The Toilet Is Not A Litter Box~How To Clear Kitty Litter From The Toilet

So you have discovered that trying to flush cat litter down the toilet wasn't such a great idea, huh?

Cat litter expands as it gets wet, that is why it is able to absorb your cats urine. So it is no wonder that when poured into a toilet full of water, it clogged. Luckily, there are some things you can try before calling in the plumber.

Depending on the amount of litter attempted to be flushed and the extremity of the clog, try the obvious solutions first.

Plunger

Use your plunger to try to loosen the clog. It might take some real effort as most litters contain clay and can really clump together, but give it your all. If you see no signs of progress after 10-20 plunges, move on.

Boiling Water

Boil some water on the stove (a teapot is easier to pour)and dump it directly into the toilet. Sometimes this will break off a piece of the clump and the rest will go down the pipe.

Dish Soap

Many people swear that Dawn dish soap will resolve this issue.

  • Turn off the water source on the toilet
  • Dispense three squirts of Dawn dish soap into the hole of the toilet
  • Allow to sit for approximately 15 min
  • Pour boiling water into toilet
  • Plunge with plunger

If those three attempts were failures, it is time to get serious.




Pull Out The Vacuum

A wet/dry shop vacuum is very helpful with all kinds of drain clogs and just might do the trick with the cat litter.

  • Set the vacuum to liquid
  • Remove the dry filter prior to use
  • Place the hose into the siphon (hole of) of the toilet
  • Turn on unit

If you get results from using the wet vac, make sure to empty the basin of the unit and clean the hose. Otherwise, within a day or so it will not only grow bacteria but will start to smell.


Snake

Time to pull out the snake! Also known as an Auger, this tool has a hand crank and a long sleeve handle with an auger bit at the end to break through a clogs. The auger bit is connected to the crank handle that you ultimately control to eventually unclog that toilet.

  1. Push the cable (don’t worry it’s flexible and will curve with the shape of the pipe) into the drain and crank the snake clockwise.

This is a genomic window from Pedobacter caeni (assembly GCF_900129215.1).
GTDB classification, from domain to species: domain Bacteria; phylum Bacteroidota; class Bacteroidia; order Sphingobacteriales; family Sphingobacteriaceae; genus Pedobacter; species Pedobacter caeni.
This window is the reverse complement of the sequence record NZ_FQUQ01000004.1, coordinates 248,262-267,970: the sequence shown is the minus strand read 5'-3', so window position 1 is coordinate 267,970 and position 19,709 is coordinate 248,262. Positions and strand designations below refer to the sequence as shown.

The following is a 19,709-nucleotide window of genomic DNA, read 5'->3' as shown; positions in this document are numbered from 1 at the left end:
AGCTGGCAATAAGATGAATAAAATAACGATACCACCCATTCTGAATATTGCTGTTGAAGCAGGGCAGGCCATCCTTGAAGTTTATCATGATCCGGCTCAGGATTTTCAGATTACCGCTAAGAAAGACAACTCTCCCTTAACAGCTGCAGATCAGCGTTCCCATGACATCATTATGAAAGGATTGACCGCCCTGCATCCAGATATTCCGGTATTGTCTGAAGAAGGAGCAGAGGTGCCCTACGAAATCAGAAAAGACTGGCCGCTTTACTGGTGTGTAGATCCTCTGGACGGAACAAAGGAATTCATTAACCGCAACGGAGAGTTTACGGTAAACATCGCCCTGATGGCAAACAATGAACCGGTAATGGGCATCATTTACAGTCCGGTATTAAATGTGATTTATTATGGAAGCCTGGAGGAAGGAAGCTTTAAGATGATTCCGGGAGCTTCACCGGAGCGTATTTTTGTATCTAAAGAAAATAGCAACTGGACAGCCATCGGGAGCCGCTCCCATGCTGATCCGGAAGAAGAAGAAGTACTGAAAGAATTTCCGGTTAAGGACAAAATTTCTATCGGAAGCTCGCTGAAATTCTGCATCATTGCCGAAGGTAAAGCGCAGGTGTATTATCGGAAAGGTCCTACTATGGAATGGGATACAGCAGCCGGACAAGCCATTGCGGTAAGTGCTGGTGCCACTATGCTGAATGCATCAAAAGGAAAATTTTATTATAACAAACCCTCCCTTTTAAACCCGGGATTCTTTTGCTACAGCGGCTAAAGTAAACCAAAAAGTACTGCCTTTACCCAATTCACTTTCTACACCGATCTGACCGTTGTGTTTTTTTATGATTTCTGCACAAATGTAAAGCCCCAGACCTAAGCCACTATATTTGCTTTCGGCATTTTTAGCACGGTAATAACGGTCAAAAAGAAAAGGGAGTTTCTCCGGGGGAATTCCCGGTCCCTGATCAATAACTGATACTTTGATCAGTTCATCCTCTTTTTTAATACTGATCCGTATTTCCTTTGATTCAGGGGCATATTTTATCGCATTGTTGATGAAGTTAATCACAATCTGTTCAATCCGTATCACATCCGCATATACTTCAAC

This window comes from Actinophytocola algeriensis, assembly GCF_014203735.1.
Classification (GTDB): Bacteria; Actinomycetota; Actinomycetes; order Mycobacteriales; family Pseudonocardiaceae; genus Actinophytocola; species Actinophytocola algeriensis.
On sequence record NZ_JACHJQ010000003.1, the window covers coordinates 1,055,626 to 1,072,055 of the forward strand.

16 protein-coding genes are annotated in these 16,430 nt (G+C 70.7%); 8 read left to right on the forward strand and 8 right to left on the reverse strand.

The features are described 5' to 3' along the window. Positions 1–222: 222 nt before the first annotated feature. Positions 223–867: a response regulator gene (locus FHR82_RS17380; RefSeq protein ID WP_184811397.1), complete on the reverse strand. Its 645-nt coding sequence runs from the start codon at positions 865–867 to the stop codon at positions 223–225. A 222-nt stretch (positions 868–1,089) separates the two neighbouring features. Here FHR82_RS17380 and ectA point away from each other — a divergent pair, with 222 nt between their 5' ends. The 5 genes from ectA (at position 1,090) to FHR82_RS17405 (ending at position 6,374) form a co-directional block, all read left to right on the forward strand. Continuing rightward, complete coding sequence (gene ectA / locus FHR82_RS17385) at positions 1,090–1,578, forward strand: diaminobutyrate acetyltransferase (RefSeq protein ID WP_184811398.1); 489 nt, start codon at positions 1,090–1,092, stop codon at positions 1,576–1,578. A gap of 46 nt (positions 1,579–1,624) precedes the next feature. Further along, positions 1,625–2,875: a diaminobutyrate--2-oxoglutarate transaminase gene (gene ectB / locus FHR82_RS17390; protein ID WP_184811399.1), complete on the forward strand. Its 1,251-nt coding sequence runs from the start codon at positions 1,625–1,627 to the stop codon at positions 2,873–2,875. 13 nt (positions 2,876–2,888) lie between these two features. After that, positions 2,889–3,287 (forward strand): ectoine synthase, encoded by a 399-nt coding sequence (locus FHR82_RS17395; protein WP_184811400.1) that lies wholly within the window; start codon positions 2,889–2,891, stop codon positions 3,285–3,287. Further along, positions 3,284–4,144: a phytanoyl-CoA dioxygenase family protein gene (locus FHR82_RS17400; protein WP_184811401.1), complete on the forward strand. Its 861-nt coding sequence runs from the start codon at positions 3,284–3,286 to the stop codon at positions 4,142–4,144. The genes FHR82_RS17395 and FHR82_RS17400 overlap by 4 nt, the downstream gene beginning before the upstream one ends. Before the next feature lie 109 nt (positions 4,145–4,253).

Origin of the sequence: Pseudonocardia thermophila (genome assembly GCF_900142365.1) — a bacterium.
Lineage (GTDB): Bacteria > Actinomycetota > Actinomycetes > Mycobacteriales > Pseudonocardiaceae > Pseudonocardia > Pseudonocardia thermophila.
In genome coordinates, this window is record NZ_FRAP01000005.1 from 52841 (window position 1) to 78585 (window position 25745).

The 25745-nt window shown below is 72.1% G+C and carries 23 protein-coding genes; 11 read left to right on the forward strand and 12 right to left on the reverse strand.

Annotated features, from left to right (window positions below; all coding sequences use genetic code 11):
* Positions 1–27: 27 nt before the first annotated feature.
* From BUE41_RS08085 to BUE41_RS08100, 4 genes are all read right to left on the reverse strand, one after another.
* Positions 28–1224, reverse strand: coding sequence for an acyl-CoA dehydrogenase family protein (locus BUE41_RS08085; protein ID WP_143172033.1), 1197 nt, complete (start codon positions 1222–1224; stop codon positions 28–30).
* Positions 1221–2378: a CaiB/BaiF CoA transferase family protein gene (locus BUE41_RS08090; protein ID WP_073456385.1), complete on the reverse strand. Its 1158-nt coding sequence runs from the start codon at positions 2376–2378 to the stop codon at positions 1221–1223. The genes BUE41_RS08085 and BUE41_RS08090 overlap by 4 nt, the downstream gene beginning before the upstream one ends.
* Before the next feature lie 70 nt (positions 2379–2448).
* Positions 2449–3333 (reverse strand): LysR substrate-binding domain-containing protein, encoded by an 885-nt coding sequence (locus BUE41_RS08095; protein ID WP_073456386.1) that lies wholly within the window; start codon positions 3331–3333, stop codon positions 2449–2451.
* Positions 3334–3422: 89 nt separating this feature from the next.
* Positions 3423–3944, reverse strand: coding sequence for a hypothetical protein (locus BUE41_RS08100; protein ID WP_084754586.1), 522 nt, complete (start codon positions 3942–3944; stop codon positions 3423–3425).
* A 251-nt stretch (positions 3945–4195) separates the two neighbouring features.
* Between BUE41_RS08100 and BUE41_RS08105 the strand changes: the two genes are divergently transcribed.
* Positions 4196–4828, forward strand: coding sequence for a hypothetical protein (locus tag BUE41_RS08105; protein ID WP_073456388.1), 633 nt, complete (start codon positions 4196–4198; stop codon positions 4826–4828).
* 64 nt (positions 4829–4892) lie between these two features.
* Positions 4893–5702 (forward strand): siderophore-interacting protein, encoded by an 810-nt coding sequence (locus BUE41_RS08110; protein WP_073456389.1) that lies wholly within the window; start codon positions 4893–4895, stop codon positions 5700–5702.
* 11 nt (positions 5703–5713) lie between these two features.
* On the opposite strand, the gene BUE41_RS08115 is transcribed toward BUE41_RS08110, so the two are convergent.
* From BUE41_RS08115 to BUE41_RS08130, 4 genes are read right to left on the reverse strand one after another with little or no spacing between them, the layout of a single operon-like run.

2. Once you cannot feed the cable any further, give it a push.
  3. The snake may feel as if it broke up the litter, if so, pull back and look if the water is draining down or if litter is coming out. If so, use your plunger again until fully clear.If not, do these steps again but this time, push the snake and then turn the crank back and force until it breaks up the litter
  4. If litter is in the toilet, clear it out and dispose of it elsewhere. You don't want it down the toilet again.
  5. If the toilet appears to be unplugged, flush toilet.


If for some reason these suggestions did not work, it may be time to call the plumber. It'll be an expensive lesson as the average cost of a plumber is $75.00 an hour, but I'm willing to bet it won't happen again!


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Comments 4 comments

K9keystrokes profile image

K9keystrokes 5 years ago from Northern, California

I would never think to flush cat litter, but I guess I can understand why someone might got here. I found the Dawn dish soap process for unplugging a toilet full of kitty litter fascinating! Dawn works great on oil spill covered wildlife also! What a good product, and hub!

Nice work.

Cheers~

K9


Simone Smith profile image

Simone Smith 5 years ago from San Francisco

Wow, kitty litter down the toilet! Never heard of THAT happening before, but I bet more kitty litter gets flushed annually than one might expect!


DzyMsLizzy profile image

DzyMsLizzy 5 years ago from Oakley, CA

The problem with kitty litter is mainly with the types marketed as "scoopable," and people will get the idea that you just need to shake the excess off the "poo" with the cat box scoop, and then dump the rest into the toilet.

WRONG! There is litter clinging to that poo, and it WILL build up over time, and cause a cumulative issue.

Litter can also fall in the toilet by means of people trying to 'toilet-train' their cats. This is because you begin with a plastic insert under the seat containing some kitty litter. As the cat learns the new location, less litter is added, and the plastic is gradually cut away, until kitty has learned to balance on the seat. Unfortunately, the remaining litter does end up in the loo during the training process.

Excellent hub, good advice! Nice illustration of a toilet auger, too, which is ever so slightly different than the general-purpose plumber's snake in my article. ;-)


Karen N profile image

Karen N 5 years ago from United States

I would have never thought to flush cat litter down the toilet, hopefully this helps someone who did. :)

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